A Grand Day Out yesterday at the RHS Hampton Court Palace Flower Show – the largest annual flower show in the world.
But – shock upon horror upon more shock – I photographed very little of it! There is so much of it, had I clicked merrily away I might still be there and certainly would have burned several midnights’ oils editing them and uploading them here, there and everywhere. So I didn’t/haven’t.
I must say it was liberating. Something I noticed from Chelsea, where I captured the detail but sometimes missed the whole, I saw these gardens as one – taking in the design, the journey on offer, the sweep and interplay of colour/form/balance/symmetry and enjoyed this very much. Not focusing on one plant or one combination of plants gave me a greater feeling for each garden. The same is true for the Floral Marquee and the Festival of Roses.
And I loved the Floral Marquee in particular. A riot of colour and fragrance with a huge number of nurseries displaying their plants. And, being free of major photography duties, was able to buy – and carry – a few plants. Some glorious and blowsy Begonias, a classy Begonia ‘China Curl’ and a deep hot pink Streptocarpus ‘Hope’ (these last two from Dibleys), and a clutch of double oriental lily bulbs ‘Isabella’ which are already planted in pots at home.
I rather feel that I should go back for another visit, so that I can photograph the life out of it – but that is entirely the point, sometimes by focusing on the parts, you can miss the whole. In your case however, you are missing out on both. I’ve put together a number of links below where there is the coverage you might have expected me to deliver and trust you will forgive my day free from the tyranny of the camera. The coverage online and on TV will increase naturally as the week continues (the show is on until Sunday).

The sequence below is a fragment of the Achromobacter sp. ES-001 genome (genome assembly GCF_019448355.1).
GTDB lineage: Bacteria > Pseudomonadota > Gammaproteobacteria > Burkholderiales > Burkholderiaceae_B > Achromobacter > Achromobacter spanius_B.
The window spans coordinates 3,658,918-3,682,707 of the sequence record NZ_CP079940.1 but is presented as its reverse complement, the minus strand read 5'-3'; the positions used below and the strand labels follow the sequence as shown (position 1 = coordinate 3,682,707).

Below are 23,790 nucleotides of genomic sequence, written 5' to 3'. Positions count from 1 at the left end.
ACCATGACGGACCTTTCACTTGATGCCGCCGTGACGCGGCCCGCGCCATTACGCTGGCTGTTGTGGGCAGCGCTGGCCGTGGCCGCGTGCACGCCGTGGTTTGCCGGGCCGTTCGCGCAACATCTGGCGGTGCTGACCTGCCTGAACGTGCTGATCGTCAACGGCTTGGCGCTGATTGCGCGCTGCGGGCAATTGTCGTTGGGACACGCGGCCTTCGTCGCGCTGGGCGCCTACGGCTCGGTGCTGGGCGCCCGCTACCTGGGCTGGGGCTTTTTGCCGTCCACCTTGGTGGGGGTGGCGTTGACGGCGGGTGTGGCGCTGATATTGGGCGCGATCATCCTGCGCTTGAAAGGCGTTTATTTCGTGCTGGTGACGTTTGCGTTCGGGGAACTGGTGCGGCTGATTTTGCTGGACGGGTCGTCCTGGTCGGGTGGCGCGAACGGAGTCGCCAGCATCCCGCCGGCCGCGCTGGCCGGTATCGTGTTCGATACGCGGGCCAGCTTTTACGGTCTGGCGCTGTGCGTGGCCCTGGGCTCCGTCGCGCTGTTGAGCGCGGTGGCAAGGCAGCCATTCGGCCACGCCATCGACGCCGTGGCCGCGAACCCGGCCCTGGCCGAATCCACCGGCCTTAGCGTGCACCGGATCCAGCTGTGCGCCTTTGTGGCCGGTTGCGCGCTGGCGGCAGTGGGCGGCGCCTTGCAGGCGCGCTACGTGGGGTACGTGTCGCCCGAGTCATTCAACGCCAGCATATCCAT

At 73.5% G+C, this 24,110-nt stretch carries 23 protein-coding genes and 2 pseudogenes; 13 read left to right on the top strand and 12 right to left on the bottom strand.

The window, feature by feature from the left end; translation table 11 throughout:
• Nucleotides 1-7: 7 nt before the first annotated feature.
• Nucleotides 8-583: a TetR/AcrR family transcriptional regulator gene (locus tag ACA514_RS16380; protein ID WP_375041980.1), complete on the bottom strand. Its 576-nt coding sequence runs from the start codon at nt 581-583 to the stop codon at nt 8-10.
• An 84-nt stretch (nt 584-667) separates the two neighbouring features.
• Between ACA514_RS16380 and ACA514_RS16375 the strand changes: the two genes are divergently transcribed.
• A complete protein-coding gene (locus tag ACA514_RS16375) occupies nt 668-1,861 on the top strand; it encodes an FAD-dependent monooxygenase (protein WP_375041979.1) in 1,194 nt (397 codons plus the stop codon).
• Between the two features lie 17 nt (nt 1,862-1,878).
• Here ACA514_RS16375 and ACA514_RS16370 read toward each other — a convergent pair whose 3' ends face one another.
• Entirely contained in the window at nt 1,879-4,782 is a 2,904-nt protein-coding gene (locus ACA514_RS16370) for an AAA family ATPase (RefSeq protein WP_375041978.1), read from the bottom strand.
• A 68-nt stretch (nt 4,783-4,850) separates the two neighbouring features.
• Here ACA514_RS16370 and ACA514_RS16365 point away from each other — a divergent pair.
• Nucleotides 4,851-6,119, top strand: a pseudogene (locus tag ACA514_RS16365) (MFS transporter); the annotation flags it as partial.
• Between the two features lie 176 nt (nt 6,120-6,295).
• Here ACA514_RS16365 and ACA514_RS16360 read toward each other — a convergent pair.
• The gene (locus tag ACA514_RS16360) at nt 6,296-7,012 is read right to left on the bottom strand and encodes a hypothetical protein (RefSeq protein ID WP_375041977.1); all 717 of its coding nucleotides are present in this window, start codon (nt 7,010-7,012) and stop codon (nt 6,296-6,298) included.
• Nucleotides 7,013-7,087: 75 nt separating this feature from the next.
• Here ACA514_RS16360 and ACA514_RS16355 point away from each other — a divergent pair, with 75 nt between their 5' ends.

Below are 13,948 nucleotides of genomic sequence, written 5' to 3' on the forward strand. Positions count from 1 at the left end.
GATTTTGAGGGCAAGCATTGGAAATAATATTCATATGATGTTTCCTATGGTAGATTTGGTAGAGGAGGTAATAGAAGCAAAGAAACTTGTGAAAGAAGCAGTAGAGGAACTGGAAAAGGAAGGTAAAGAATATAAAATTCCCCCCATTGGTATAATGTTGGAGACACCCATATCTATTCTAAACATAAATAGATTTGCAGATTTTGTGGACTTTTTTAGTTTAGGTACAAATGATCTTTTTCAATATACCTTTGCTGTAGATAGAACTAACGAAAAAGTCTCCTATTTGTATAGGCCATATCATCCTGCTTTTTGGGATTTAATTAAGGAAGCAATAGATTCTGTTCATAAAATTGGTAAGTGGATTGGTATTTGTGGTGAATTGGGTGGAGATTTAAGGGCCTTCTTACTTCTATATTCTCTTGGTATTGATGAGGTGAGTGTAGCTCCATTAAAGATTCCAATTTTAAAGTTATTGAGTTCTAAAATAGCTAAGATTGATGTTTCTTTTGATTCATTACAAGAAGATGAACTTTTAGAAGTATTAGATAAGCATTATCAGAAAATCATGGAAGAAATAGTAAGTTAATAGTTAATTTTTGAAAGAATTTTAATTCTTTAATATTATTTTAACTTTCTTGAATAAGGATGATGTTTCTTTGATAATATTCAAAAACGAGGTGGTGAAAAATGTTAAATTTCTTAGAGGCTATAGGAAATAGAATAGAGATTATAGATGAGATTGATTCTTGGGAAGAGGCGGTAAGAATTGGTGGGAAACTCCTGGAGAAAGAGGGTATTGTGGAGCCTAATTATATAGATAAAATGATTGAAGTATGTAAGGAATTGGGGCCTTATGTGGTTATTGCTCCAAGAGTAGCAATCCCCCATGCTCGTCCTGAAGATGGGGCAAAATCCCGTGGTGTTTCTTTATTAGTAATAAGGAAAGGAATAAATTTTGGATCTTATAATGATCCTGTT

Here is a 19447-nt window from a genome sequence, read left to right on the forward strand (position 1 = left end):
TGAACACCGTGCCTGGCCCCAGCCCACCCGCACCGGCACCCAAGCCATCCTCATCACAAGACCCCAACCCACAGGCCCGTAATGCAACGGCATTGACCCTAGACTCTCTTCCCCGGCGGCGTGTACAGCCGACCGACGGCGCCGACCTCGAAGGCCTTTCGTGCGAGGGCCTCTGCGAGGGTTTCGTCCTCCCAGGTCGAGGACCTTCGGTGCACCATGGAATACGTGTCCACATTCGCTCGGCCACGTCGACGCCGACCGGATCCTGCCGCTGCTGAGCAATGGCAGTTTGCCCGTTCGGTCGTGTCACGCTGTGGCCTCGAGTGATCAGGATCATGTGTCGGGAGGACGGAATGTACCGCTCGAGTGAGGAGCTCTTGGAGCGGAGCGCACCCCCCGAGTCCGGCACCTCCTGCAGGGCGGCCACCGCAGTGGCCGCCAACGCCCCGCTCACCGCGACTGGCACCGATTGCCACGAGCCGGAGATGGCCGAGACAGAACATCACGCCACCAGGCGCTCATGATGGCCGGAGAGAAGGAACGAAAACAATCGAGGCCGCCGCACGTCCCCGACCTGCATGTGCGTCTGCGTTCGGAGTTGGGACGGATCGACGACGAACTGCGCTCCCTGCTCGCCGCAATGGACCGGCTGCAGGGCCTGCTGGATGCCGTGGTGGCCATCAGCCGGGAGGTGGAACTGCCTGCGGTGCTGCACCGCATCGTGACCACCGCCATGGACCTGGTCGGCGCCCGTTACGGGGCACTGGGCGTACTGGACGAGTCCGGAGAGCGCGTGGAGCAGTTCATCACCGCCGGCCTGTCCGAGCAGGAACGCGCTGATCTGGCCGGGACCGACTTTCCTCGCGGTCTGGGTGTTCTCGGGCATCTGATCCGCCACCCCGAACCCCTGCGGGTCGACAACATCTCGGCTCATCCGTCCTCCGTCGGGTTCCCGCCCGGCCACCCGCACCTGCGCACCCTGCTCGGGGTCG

Normal photographic service will be resumed quite soon, I’m sure.
A few links …
The Tijou Screen
The Tijou Screen, as the twelve panels are known (details from 5, here), form the south boundary (river boundary) of the Privy Garden, created for William and Mary by Jean Tijou, a Huguenot iron worker, who had probably worked at Versailles – and in England worked at St Paul’s Cathedral and Chatsworth. The gilding is a recent innovation as indeed is the black – historically the grey ‘lead’ colour (and a dark green ‘bronze’, at times) is correct – and does bring out the 3D quality of the work that is lost in the flat black presentation. This gentleman, Patrick Baty, painted them and much else in the Palace.
This last, rather uninspiring image, is of the south border in the Rose Garden – these roses were planted, bare-root, earlier this year by members of the Historic Roses Group (I referred to them in a tweet earlier as the Heritage Rose Group but am confusing them with the American group who hosted their conference at Mottisfont a couple of years ago to say goodbye to Head Gardener David Stone, but I digress…). These roses are alive but not thriving I must admit. They were planted with care and a gluey mix of mycorrhizal fungi to give them the best start but the weeks after planting were very dry and there is no additional irrigation. We’ve had wet weather certainly since so I am hopeful for great things as the season progresses.